2.5. In general it's a good idea to not charge your car to 100% on a regular basis. 80% is good for daily use if you don't need the range. If you do charge above that, it's OK, just don't leave the car sitting for days or weeks at that high state of charge. So, if you charge up high, do it for a reason and use that electricity. A great example would be to charge up to 100% the night before a road trip, which will give you some extra range. If you leave the car sitting for an extended period, consider putting it in the 40 - 60 % range, which will put less strain on the battery as it sits.
 

·
Registered
Joined
·
6 Posts
Discussion Starter · #4 ·
Thank you @zamafir and @nlc201 for the detailed responses.

Seems like I need a charging plan going forward -
Hyundai did indeed supply us with 2 years of "Electrify America" and the nearest charger is only 2 miles away. I was assuming the wife and I would do the bulk of our charging there.

What I'm hearing is - for long trips yes, for "need it now" maybe cap to 80%, otherwise look at home AC chargers or find a map for public AC chargers.

Now, if I can catch an image of the weird small-red-circle-icon in the top right of the right screen so I can ask what the **** it means... that'll be my next topic. LOL
 

·
Registered
2022 IONIQ 5 Limited
Joined
·
22 Posts
I won't disagree with the others who have posted on this thread, but I'll add a slight twist that I've encountered.

We're hardwiring our home 14-50 EV charging equipment (EVSE), but in my county in Maryland, an electrical permit is required for Level 2 chargers that are hardwired, and the work must be done by a licensed electrician. So the first hurdle has been waiting for the county permit to be approved and waiting for the electrician's time availability. In addition to this, our home's electrical panel did not have a large enough amperage capability for the additional EVSE, so we're having to "heavy-up" our electrical panel-- basically have the electrical panel and service upgraded to a higher amperage-- which again, requires a county permit and electrical company coordination. Thankfully, the same electrician is doing the EVSE and heavy-up work at the same time, but all that has added to the delay in actually having a home Level 2 EVSE station available for use.

Did I mention I got my I5 at the end of March? :) Thankfully, I telework most of the time, so I'm not driving the car every day. I don't want to leave my I5 overnight at a public Level 2 charging station, so I've been DC fast charging (free Electrify America, 150kW) when I hit about 25% battery and only going up to 80% charge. This is usually every couple weeks, because I like to get out and drive it for fun sometimes! But every other charging time, I trickle charge it for several days. I'm really not that concerned about the amount of DC fast charging I'm doing

I share all that to convey that some Level 2 home charger installations are more complicated and time-consuming than others. It all depends on what kind of charging setup you want and what your local electrical code requires.
 

·
Registered
Joined
·
101 Posts
Thank you @zamafir and @nlc201 for the detailed responses.
Everything they said seems right to me (haven't purchased our Ioniq 5 yet 😢), but I would also add that Level 1 (120V) charging, at 3-4 miles of range added per hour, should give you 40-60 miles overnight, and maybe that's enough for your use, augmented by the EA chargers?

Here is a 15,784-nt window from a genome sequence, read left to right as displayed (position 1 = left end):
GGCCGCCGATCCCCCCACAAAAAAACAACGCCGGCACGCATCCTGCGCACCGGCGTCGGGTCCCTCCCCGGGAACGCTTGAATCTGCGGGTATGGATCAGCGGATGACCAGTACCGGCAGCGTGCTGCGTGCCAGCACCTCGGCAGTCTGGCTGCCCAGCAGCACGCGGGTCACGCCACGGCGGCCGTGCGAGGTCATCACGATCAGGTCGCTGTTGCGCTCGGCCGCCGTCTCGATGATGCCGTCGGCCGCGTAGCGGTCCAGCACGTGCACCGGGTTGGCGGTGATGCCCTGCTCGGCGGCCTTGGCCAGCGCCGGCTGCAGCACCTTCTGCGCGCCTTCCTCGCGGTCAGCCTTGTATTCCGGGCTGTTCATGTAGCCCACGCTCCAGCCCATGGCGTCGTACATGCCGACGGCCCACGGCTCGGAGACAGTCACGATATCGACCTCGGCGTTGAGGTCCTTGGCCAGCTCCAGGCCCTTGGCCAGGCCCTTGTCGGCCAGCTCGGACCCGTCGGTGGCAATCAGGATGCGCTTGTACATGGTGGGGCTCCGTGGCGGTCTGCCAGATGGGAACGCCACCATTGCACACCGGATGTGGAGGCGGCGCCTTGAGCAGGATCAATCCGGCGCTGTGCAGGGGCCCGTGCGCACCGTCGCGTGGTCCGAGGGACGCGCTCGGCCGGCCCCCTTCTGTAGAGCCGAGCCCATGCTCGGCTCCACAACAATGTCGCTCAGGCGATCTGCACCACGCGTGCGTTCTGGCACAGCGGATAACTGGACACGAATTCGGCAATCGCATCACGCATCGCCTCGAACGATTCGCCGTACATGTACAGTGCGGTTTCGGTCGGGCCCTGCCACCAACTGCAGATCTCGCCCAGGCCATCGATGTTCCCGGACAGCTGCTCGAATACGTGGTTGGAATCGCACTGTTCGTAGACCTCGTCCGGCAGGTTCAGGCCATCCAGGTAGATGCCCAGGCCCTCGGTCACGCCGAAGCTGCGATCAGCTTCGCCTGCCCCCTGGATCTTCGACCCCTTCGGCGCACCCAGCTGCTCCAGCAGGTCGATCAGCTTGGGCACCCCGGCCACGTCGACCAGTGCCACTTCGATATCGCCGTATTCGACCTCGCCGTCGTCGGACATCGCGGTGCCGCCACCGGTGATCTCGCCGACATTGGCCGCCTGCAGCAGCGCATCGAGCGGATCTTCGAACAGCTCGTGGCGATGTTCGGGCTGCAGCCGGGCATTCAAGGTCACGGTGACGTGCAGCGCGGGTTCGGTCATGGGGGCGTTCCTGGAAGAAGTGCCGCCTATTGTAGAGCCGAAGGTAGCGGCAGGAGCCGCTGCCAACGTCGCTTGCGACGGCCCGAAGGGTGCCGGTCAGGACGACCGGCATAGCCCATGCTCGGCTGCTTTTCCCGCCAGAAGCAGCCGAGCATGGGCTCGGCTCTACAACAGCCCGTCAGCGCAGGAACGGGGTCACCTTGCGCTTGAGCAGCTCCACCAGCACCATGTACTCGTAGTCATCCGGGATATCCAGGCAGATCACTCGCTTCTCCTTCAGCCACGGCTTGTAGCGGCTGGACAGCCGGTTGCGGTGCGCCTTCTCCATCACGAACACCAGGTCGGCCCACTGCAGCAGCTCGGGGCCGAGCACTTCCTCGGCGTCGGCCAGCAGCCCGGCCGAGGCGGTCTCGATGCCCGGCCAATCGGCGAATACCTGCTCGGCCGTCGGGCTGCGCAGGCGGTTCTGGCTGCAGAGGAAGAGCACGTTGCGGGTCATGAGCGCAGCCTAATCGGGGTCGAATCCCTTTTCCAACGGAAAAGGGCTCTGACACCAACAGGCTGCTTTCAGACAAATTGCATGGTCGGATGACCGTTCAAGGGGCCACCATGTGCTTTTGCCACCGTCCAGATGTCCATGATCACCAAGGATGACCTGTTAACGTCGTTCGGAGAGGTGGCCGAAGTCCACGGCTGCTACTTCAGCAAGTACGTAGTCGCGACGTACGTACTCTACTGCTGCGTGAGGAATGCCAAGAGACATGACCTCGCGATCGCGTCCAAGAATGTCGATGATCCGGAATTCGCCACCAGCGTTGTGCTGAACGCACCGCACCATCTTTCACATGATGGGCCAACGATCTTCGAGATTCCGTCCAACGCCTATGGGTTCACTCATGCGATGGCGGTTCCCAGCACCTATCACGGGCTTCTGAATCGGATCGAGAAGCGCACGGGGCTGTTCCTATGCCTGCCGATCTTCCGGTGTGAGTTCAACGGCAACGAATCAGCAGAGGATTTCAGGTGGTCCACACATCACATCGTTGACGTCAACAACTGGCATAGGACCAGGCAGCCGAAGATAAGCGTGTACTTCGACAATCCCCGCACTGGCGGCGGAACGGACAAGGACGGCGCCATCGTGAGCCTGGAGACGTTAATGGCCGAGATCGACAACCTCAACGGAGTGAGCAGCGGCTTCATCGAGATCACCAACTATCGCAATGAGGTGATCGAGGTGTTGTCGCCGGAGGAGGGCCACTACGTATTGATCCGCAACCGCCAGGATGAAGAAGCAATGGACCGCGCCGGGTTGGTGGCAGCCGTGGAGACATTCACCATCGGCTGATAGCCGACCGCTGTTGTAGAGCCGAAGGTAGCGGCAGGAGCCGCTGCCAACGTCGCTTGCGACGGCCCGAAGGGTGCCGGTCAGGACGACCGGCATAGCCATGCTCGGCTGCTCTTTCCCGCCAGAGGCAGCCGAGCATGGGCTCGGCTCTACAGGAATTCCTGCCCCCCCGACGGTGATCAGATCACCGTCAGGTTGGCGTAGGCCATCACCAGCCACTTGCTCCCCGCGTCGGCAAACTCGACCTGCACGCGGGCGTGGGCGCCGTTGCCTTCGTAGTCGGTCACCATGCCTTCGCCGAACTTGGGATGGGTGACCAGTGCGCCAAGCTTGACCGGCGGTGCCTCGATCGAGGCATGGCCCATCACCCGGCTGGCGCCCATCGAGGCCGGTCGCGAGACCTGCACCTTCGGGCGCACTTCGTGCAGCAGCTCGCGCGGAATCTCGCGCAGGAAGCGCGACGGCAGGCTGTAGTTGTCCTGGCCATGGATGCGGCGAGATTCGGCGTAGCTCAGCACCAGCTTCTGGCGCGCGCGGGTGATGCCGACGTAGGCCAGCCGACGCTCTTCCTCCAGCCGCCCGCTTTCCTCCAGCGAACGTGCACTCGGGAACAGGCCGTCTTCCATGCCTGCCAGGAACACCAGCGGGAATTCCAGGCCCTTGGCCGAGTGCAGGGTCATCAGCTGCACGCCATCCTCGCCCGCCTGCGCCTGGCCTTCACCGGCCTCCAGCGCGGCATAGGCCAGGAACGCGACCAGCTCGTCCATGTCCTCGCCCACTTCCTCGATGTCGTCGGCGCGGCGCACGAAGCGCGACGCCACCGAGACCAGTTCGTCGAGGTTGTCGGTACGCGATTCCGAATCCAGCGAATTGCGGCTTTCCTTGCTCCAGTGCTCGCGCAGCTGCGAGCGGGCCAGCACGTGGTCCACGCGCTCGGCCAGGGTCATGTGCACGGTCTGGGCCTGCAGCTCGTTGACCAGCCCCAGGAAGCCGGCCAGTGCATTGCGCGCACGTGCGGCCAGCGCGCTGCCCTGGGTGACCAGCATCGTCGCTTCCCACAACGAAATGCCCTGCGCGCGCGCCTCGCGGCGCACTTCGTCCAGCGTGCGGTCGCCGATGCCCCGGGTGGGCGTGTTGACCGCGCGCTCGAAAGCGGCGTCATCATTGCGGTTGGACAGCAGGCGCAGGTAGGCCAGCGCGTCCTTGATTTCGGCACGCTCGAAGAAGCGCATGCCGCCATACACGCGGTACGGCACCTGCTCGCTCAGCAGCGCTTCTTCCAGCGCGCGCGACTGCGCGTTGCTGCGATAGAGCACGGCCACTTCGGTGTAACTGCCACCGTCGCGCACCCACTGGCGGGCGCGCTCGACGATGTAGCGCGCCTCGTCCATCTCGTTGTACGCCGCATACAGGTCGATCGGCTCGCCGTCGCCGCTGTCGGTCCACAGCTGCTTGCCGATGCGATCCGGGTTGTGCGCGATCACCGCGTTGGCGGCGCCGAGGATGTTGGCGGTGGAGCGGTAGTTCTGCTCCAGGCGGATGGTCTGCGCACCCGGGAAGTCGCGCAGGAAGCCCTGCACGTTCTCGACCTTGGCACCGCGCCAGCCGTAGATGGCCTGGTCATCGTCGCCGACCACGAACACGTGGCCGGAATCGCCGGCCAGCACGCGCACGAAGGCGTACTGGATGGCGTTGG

We did already wire a 240V NEMA 14-50 outlet where our car will be (no permit required here for that), but that was because we were having other electrical work done.

There are several threads here about the trade-offs of hard-wiring versus outlets, and the different EVSEs (so. many. choices.), from people with actual experience in each.

BTW, consensus seems to be you don't need a smart charger, as the car does most of what you need, but the extra features can be nice if the extra cost is not an issue.
 

·
Registered
Joined
·
66 Posts
Thank you @zamafir and @nlc201 for the detailed responses.

Seems like I need a charging plan going forward -
Hyundai did indeed supply us with 2 years of "Electrify America" and the nearest charger is only 2 miles away. I was assuming the wife and I would do the bulk of our charging there.

What I'm hearing is - for long trips yes, for "need it now" maybe cap to 80%, otherwise look at home AC chargers or find a map for public AC chargers.

Now, if I can catch an image of the weird small-red-circle-icon in the top right of the right screen so I can ask what the **** it means... that'll be my next topic. LOL
Depends on your intent for the car. There are plenty of Youtubers that have reached 100k miles using DC fast charging as the majority of charging sessions and their degradation is higher...like 2-3% higher after 100k miles? Overall, can't say thats much and if you only intend to keep the car for 5 years, who cares...charge away. If you want to keep this for 10+ years, then probably want to minimize charging over 60-70% for daily use and make sure your average state of the battery hovers at 50% or below (higher charge levels contribute to higher calendar aging on batteries but below, 50%, calendar aging is very minimal).

There is actually a science to avoiding degradation but since most people don't keep their cars longer than 5 or 6 years, it probably doesn't matter to the first owner.
 
1 - 9 of 9 Posts
Top